Each man received four to six blankets and four coal-burning stoves, two in each half of the barracks, provided what little heat they had. There were 24 toilet spaces, cold water showers, and a large bathing tub filled with heated water. Clothing for the POWs consisted of what they already had when they arrived at the camp, Japanese army uniforms, and some clothing from the Red Cross.
In front of the prisoners’ barracks, there was an area for calisthenics. There was also a zigzag trench that was supposedly an air raid shelter. The entire compound was surrounded by an eight-foot wooden fence.
When the Americans arrived, the Japanese commanding officer addressed the prisoners. He had only one arm having lost one fighting the Chinese. He spoke decent English and informed them that the harder they worked, the better they would get along. He also informed them that those who could not work would receive reduced rations. The 150 British prisoners who joined the Americans in the camp in early 1945 had been captured in Hong Kong. The biggest problem the two groups of prisoners had with each other was language. As for behavior and discipline, the British were no better or worse than the Americans.
The POWs worked 12 hours workdays with most of the POWs working during the day shift and a small detachment working at night. Those working at the Nomachi Smelting Company walked about 400 yards to the camp, while those working at Hokkai Dneka Smelter marched for five minutes before boarding a boat for a five-minute ride. The POWs, in most cases, were used as laborers at the smelters and mixed iron, coke, and lime before throwing it into a furnace. Others load the mixture into carts and pushed it to furnaces before throwing it into the furnaces. No protective clothing was provided to the POWs so blisters and burns were common.
In addition, the POWs stirred the mixture so that it would melt faster and puddle it when it was ready. Other POWs worked in the machine shop and operated cranes.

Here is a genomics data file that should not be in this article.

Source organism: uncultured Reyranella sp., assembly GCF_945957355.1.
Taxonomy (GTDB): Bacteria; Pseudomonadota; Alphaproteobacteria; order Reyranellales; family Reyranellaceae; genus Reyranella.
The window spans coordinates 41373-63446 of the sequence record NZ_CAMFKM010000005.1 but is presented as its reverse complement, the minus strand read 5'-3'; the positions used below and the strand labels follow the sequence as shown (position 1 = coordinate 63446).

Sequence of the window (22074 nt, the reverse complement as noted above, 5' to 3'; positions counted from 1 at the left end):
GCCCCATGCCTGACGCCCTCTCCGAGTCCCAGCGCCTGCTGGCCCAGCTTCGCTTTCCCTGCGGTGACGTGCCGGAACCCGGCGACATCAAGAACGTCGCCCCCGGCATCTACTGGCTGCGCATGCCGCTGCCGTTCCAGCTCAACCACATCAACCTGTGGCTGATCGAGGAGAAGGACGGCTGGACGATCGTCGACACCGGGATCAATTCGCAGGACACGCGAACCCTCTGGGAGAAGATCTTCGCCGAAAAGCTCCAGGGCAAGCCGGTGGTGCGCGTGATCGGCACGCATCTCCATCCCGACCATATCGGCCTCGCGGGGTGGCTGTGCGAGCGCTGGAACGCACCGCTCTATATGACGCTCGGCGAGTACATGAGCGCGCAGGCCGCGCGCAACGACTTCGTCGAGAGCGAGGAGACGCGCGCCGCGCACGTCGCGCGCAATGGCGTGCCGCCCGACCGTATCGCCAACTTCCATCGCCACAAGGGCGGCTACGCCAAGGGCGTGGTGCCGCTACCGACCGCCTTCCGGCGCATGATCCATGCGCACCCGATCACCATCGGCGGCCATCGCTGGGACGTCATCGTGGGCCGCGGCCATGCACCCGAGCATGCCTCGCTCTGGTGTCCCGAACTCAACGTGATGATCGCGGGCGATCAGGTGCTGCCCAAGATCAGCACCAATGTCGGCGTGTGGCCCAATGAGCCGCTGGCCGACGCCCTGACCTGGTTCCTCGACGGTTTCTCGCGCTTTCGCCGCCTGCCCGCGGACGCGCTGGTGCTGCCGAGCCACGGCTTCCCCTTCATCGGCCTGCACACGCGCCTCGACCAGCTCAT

The attitude of the Japanese civilians at the plants varied. Some of the civilians were very friendly while others were hostile. The son of the owner of the manganese works liked associating with the POWs because he could speak English. Those who abused the POWs often had the men stand in front of the blast furnace, at attention, which resulted in the men developing blisters. As they stood at attention, they were hit in their heads. They were frequently slapped, punched and hit with 2 foot long by 2 inch wide sticks the civilian guards carried. Air raid shelters were provided, but it appeared they were not large enough to hold all the POWs. The third detail of POWs worked at a quarry where 20% of the POWs assigned to the job died due to accidents. Officers were not required to work.
Every two weeks the prisoners would change shifts. When this happened there was an eighteen-hour-long swing shift. Since the ore was heavy and the heat tremendous, the POWs worked thirty minutes on and thirty minutes off. From September 8, 1944, until September 1, 1945, the POWs were forced to work without a day off.
The food at the camp was prepared by prisoners and the rations were better at this camp than at the other camps. Although it was mostly rice, there was also barley and soybean when it was in season. They also received daikons which were an overgrown white reddish. Most of the vegetables they ate were from a garden they tended. The prisons sliced it and boiled it into a thin soup. The only meat they received was from three or four cobras that they had discovered inside a giant anthill. Once they even had real Irish potatoes.
The Japanese used collective punishment when they believed a POW had violated a rule. The food rations of the POWs were cut in half or they did not receive fuel for the stoves in the barracks. On one occasion, the Japanese denied the fuel to the POWs for seven days.
The prisoners knew that the war was not going well for Japan. When they were working in the plant, they watched how tightly the food was rationed to the civilians. The foreman gave each worker the same amount of rice. The workers made sure that the kernels that fell on the floor were picked up and put in their baskets. The rats and mice also felt the food shortage. The rats had started to kill the mice for food.
One of the benefits of working in the plant was that there was always enough hot and cold water. The hot water was the result of the furnaces. The prisoners at the plant introduced the Japanese to taking showers. A couple of POWs who worked in the machine shop got permission to make a showerhead. The Japanese liked it so much that they had one made.
While working in the plant, the Americans and the British were not allowed to be mixed in the work details. They worked in the same areas but never together.
The camp had a small wooden building with six beds that served as a hospital and no more than six POWs were allowed to be sick at a time. The camp doctor, Capt. Max Bernstein, who had been a member of 17th Ordnance of the Provisional Tank Group, was the camp doctor. He was assisted by three medics, and once a week, a Japanese doctor came to the camp to provide assistance. The Japanese Army provided no medical supplies for the POWs, but the two companies did, and additional medical supplies were received from the Red Cross. Most of the POWs who died in the camp died from pneumonia.